Are you stuck on the escalator?

Posted Friday, January 24th, 2014. Filed Under Voices of wisdom

I attended a two and a half day conference on career development. There were people from all over the world and people from all aspects of this area: academics and researchers, educators, social workers, coaches, people from employment centres, social services, employers, and trainers. I met some incredible people who I believe will assist me on my move to bring change to our world particularly in the area of our youth.

In one of the seminars I attended they showed a very powerful video clip with a strong message. The setting was a large business complex with many floors. It was empty except for two people, a man and a woman who were on their way to work. They each got onto the same escalator, one of many to take them up to their work. On the way up the escalator stops and the man and woman both are concerned. No one is around and the escalator is stopped – who is going to help them? The man starts to shout out for help saying that he and the woman are stuck and need to be rescued. The woman joins in. Of course from an observer point of view this is humourous as we all know that both the man and woman had a choice to just walk up the stopped escalator to get to the top and where they needed.

As they call for help – you can hear the echoes of their voices penetrating through the large empty space. Eventually a maintenance worker shows up and he tells them not to worry that he is there to help them. He has his tool box in one hand. He steps onto another escalator and then this one stops.

So what is the message??? Are we allowing ourselves to be stuck in life or do we choose to move through the concerns, issues, fears and uncertainty and ‘walk up the escalator’?

Some of us are stuck and we don’t know how to become unstuck. I believe that the first thing we must do is recognize that we are stuck and admit it. Being scared is okay. It is then important to find the ‘right’/best person to turn to for guidance and support. This may a parent, friend, guidance cousellor, coach or professional to deal with more mental health issues such as anxiety, depression and so forth.

In the same conference one of the keynote speakers was Jacques Demers, former coach for the Montreal Canadians. He has a very interesting story to tell. He was illiterate – could not read or write. He was told by his father that he was stupid and would not amount to anything. He proved him wrong – he became an excellent coach and brought the Montreal Canadians to a championship following a 0-2 deficit, he is an advocate for illiteracy and he was appointed to the Senate (the relevancy of the Senate is a whole other topic!!!). This man spoke from his heart and said it the way it was. I of course love that kind of speaker.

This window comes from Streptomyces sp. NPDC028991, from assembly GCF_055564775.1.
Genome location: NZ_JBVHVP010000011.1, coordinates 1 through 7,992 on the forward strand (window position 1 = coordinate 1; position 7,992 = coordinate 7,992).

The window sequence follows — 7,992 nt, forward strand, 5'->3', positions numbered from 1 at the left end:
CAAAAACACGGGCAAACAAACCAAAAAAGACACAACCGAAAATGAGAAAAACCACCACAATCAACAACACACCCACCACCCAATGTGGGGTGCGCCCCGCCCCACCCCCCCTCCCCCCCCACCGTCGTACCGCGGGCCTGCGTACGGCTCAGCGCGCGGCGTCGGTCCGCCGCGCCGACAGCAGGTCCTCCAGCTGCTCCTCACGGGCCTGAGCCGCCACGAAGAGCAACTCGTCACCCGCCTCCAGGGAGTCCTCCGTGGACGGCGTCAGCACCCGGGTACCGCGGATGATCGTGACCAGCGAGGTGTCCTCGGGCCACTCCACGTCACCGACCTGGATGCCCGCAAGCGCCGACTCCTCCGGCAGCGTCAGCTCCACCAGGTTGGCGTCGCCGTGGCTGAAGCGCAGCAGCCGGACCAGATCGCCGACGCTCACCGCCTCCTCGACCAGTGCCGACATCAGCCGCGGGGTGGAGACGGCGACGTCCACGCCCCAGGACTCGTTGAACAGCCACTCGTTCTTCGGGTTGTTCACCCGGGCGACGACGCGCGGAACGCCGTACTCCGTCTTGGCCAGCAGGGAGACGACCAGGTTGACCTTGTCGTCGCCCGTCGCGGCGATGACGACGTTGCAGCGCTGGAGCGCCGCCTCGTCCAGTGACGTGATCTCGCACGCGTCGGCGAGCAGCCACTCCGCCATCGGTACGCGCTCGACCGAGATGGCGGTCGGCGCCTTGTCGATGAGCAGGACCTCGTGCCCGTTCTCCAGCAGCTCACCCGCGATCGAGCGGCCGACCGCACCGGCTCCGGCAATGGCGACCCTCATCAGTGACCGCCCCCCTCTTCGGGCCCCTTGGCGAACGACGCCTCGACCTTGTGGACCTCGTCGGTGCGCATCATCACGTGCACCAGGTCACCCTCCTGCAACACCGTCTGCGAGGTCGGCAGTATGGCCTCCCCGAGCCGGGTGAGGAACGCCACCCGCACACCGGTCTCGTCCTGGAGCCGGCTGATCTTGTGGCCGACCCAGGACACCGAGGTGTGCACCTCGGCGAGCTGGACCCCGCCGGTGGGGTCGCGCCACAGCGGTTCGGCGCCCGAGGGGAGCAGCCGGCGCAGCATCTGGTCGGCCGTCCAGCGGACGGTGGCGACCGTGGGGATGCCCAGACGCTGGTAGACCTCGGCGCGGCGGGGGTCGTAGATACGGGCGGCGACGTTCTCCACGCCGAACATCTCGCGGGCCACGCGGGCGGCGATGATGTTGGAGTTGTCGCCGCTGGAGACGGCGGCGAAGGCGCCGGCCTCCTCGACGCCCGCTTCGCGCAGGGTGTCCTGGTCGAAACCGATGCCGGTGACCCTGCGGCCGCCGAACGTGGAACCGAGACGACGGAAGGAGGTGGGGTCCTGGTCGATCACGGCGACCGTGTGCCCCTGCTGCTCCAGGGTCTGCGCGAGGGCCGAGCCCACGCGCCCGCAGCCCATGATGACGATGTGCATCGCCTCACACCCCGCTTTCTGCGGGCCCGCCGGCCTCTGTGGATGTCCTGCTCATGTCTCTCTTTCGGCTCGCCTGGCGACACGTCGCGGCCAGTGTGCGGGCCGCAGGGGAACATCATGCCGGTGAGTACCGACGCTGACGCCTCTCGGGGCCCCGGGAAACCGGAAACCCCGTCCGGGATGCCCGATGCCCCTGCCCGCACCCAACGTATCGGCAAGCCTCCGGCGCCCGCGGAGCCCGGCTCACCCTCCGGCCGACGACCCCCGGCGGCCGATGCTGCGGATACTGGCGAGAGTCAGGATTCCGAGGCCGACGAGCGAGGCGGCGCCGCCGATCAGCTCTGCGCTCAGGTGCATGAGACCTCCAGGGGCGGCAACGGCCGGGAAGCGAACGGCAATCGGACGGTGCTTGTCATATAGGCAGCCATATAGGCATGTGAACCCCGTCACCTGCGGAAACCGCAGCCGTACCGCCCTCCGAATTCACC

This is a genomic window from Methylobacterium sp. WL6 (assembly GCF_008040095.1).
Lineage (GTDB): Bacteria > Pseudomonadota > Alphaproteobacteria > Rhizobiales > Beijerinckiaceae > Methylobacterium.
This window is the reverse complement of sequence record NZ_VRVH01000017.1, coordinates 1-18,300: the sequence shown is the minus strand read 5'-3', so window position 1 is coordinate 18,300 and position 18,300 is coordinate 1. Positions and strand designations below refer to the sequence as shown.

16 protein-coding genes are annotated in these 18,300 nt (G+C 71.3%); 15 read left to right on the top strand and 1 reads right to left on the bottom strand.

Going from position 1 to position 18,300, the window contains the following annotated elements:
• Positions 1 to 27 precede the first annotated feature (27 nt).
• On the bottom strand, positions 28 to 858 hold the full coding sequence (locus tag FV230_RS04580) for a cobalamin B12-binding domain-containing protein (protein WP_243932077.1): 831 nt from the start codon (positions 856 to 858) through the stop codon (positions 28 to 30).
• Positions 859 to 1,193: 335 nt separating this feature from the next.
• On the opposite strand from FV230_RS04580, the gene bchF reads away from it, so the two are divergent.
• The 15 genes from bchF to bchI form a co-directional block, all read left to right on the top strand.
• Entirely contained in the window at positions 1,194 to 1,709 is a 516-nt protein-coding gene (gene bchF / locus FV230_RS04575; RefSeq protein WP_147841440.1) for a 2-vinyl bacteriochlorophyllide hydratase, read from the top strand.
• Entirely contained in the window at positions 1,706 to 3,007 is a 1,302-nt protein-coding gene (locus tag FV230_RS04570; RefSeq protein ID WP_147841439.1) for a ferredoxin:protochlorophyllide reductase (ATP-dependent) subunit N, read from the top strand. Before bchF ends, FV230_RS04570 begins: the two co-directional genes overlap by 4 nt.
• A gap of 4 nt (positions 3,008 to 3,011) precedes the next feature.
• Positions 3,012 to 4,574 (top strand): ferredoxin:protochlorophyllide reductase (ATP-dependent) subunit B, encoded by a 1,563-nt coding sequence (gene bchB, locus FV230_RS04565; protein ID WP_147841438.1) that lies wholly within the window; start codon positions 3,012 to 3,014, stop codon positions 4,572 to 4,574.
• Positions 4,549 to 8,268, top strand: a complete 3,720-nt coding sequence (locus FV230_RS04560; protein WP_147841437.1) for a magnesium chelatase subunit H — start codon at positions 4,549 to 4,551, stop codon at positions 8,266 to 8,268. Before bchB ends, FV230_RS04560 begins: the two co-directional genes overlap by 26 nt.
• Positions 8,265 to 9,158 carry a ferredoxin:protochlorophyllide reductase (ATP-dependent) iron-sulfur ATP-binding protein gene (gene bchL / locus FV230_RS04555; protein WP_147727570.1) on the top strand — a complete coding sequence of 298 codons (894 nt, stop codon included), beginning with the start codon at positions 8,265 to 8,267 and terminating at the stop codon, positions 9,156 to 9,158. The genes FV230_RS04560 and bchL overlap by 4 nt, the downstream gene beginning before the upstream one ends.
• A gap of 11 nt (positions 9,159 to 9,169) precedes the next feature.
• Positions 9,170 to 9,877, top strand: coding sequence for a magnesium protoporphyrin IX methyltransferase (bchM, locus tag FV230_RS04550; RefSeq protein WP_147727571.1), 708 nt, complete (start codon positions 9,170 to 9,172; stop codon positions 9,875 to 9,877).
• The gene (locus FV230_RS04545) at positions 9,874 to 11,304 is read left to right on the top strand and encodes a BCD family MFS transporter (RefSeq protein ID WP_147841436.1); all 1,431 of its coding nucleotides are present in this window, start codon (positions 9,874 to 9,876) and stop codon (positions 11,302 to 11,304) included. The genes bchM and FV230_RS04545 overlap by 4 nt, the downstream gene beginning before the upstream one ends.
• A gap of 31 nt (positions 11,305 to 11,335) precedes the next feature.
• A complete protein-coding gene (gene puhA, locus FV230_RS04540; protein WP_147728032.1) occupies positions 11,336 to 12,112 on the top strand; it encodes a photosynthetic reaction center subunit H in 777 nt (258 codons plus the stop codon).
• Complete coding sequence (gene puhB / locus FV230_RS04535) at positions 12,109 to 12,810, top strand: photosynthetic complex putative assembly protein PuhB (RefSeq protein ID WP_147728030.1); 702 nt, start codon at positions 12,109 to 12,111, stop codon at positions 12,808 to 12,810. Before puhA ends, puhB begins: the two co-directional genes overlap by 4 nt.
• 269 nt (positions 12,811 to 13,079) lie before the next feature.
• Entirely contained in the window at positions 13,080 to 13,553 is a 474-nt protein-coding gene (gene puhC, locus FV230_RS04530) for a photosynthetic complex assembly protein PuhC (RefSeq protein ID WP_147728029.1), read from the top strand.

When his team faced that 0-2 deficit in the playoffs he recognizes how easy it would have been to get stuck and just give up. But that is not the way he coaches. He did not bereat his team, or yell at them. He is a leader who can inspire his followers to rise above. He is also one who does not accept finger pointing and blame of others. In this story he share that he had a defenceman who came to him and said that he could not do his job because of the other defenceman. BLAME. Jacques Demers has an open door policy to talk and listen. If you come to blame others for your lack of performance he does not respect that. He did listen and told that defenceman that he will be sitting in the press box to watch the game. The player did not understand. Jacques said you can come to me and talk but do not come to me and point blame on others. Two weeks later this player was traded. Why? He did not understand teamwork and more importantly he was unwilling to look in the mirror and accept his responsibility. Interstingly the other defenceman had a great game and out performed. What does that say??

To get back to being stuck/being down 0-2 in playoffs, Jacques Demers told his players to go out next game and win the first period that’s all he wants. By breaking down this into baby steps he was able to focus the players on what needed to happen in the immediate while letting go of the larger intention – getting to the playoffs and winning.

That year Montreal Canadians was one of only seven teams at that time to ever come back from a 0-2 deficit in the playoffs to win the Stanley Cup.

I love his message – baby steps. In order to get ourselves unstuck it can be too daunting to make big changes. By focussing on ‘winnning the first period’ so to speak, you can take the fear and uncertainty on.

I have had some life altering changes in my life in the last few weeks. I know that for me to embrace the uncertainty and move forward in my life I need to break it down into baby steps. Ultimately this will add up and when I look back on that journey I will be astounded at what I have accomplished.

As we near the end of January – when most people have broken their New Years resolutions – don’t allow yourself to become stuck. Take that big picture goal and break it into tiny steps. I don’t care if you take it to the miniscule.

Take some time this weekend and think about some of your larger intentions/goals and then decide what baby steps you can do right now. Find your support system: people who will encourage you and remind you how brave you are being and will accept you when you take a step backward and not judge you.

I want to wish everyone a wonderful weekend. For us freezing in the north… bundle up and drink a warm drink. This too shall pass.

All my love,

Sandra

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